While en route, his beloved dad died. No sooner had he settled in that land, a severe famine hit the land and down to Egypt he was forced to go. Welcome to the Holy Land, Abraham.

Abraham did everything right, and everything that could go wrong did go wrong. It happened to Abraham.

And as the NT begins, the exact same thing happened to Mary. 

Maybe, just maybe, it has happened to us. Or will happen to us. Unexpected, uninvited, and unwanted trials and tribulations may well be proof-positive that you and I are right smack dab in the middle of God’s will. Unexpected, uninvited, and unwanted trials and tribulations may well be the precursors to God’s richest blessings.

So don’t despair, no matter how rough your road. God never abandoned Abraham; He surely never abandoned Mary, Joseph, and Jesus. And we can be sure that He will never abandon us.

The pathway to God’s blessing is often strewn with boulders. Speed-bumps abound. But as we learn from this Christmas story, with Mother Mary showing us the way, God’s blessings always win out in the end.

Just one of the snapshots of Christmas from last Saturday night’s Safe Haven Christmas celebration. The podcast of the full five of these snapshots can be heard by clicking HERE.

MERRY CHRISTMAS!!!

Categories: Uncategorized | Tags: , , , , , , , , , , , , , , , , , , | Leave a comment

Eleven Words That Forever Changed the World

mangerIt’s only eleven words in the Complete Jewish Bible.

Eleven words that trumpet THE event after which the world would never be the same again. 

Eleven words that appear to come careening out of nowhere, enigmatically exploding on the page in Matthew 1:18:

Here is how the birth of Yeshua the Messiah took place.

Think of it. When a lofty band of angels announced to a lowly brood of shepherds that Jesus was born, the impossible, the unimaginable happened.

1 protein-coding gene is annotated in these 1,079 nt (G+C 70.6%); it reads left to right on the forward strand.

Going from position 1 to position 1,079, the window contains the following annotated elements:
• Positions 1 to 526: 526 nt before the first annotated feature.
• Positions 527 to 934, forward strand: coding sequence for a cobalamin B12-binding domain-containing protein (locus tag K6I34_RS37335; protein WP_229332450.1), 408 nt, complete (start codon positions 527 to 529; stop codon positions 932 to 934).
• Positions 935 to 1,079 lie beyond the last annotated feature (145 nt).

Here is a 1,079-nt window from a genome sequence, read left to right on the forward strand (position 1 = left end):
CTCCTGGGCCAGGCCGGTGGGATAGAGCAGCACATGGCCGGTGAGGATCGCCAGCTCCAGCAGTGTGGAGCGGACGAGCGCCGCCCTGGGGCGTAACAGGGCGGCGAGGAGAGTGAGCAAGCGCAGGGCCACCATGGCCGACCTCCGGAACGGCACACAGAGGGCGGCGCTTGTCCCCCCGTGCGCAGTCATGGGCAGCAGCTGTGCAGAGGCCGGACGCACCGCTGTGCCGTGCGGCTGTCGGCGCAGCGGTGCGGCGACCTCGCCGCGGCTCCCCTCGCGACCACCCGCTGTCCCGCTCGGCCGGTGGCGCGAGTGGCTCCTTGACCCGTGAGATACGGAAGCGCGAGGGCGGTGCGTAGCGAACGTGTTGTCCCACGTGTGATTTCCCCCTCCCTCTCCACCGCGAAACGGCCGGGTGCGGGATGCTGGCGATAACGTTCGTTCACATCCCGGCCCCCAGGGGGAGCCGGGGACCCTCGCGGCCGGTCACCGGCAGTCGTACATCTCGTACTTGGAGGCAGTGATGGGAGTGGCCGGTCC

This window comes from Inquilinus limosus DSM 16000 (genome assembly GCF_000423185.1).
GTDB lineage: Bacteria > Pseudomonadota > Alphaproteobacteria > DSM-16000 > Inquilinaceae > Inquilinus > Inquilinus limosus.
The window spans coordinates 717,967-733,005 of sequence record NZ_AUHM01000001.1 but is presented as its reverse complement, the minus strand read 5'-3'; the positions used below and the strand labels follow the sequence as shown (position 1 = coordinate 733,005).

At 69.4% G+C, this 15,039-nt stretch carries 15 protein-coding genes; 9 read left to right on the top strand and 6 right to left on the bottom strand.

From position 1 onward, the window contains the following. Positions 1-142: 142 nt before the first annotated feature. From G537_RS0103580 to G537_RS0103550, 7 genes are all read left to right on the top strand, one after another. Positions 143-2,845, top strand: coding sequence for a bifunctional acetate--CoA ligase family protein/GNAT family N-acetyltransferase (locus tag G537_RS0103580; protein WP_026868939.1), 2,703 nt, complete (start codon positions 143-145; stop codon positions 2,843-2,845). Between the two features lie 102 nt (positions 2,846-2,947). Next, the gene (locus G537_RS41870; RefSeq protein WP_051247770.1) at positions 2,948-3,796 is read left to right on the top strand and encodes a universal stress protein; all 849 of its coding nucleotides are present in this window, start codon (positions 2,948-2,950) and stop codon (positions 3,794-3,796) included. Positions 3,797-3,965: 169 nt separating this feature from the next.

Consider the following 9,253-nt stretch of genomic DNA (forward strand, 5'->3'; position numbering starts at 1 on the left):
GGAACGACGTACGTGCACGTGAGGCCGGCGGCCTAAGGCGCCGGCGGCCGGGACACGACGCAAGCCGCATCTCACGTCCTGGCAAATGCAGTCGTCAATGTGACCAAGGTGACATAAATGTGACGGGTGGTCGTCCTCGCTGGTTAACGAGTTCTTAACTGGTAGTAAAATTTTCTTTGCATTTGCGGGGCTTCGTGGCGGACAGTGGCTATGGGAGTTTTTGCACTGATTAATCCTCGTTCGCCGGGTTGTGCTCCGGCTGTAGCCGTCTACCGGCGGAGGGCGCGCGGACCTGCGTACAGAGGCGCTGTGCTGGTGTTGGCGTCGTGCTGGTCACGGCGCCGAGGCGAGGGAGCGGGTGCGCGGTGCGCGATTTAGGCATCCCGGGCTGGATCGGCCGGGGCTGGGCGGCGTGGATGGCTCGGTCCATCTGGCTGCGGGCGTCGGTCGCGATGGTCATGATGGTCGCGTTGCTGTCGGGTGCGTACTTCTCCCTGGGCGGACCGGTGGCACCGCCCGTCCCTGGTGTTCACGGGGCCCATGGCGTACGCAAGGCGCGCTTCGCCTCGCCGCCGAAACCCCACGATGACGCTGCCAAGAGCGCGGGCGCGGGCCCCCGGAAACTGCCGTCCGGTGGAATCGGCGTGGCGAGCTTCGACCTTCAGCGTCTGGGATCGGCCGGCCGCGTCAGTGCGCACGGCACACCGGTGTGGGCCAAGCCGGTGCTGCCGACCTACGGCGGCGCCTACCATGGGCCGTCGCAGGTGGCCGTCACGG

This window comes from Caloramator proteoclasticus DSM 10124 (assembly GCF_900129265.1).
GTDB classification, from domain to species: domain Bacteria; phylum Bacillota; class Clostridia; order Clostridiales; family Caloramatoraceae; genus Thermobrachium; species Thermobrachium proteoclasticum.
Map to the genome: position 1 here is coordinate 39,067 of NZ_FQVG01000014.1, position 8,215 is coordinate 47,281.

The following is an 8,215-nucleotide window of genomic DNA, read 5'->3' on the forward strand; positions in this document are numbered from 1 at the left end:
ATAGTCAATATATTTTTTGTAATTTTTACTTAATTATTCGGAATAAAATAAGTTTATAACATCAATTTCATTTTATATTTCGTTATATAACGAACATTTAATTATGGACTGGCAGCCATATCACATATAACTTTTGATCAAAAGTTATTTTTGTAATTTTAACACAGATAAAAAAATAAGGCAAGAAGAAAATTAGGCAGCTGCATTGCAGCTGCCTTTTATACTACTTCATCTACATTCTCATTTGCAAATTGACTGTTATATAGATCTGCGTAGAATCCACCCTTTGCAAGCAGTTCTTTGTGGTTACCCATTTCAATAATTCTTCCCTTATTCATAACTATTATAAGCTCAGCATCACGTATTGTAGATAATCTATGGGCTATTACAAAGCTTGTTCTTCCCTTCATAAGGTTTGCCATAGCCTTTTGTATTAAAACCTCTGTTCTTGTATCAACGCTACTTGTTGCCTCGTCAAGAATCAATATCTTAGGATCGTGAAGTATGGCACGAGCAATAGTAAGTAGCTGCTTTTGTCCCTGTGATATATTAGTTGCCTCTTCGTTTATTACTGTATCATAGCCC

Perhaps the clearest explanation of exactly what happened and why it happened was summarized by the Apostle Paul in the lovely little letter he wrote to his beloved congregation of committed Christ-followers in Philippi.

It’s such a marvelous and magnificent passage. So frequently read, yet so often misunderstood because of its rather unfamiliar phraseology. So I humbly offer to you my expanded paraphrase of Philippians 2:5-11, sort of as The New Testament in High Definition:

Jesus was God.

Yet, He chose to relinquish all of the privileges that were His as God.

If you can imagine it, Jesus voluntarily gave up everything when He became one of us – born as a baby, just as human as you and me. He did this so that He could humbly serve us by meeting our deepest needs – the forgiveness of our sins and the salvation of our souls.

In obedience to God the Father, Jesus even humbled Himself to the lowest point possible: He actually allowed Himself to be executed as if He was a common criminal. See Him there – Almighty God in an all-human body, bloodied and beaten – Jesus hanging from that rugged Roman cross, with the crowds sneering and spitting and laughing at Him.

Ah, but He didn’t stay on that cross, did He?

God the Father reached all the way down to Earth and lifted His Son all the way up to Heaven. He picked Jesus up from the lowest place and raised Him to the highest place, the place of supreme honor.

He gave Jesus a name that is so powerful, so preeminent that at the mere mention of His name – say it with me, “Jesus” – every person, and even every angel, will bow his or her knees before Him and offer to Him the worship that He alone deserves. This includes each of the holy angels in Heaven, every depraved demon in Hell, and each and every precious person who has ever walked this planet.

To the glorious honor of God the Father, everyone will loudly and clearly proclaim this one undeniable and unchangeable fact: Jesus Christ IS the Master of the Universe AND the Lord of our lives.

Such is the “reason for this season.”

From my heart to yours, Merry Christmas! And in the immortal words of A Christmas Carol’s Tiny Tim,

God bless us, every one!

Categories: Uncategorized | Tags: , , , , , , , , , , , , , , , | Leave a comment

Blog at WordPress.com.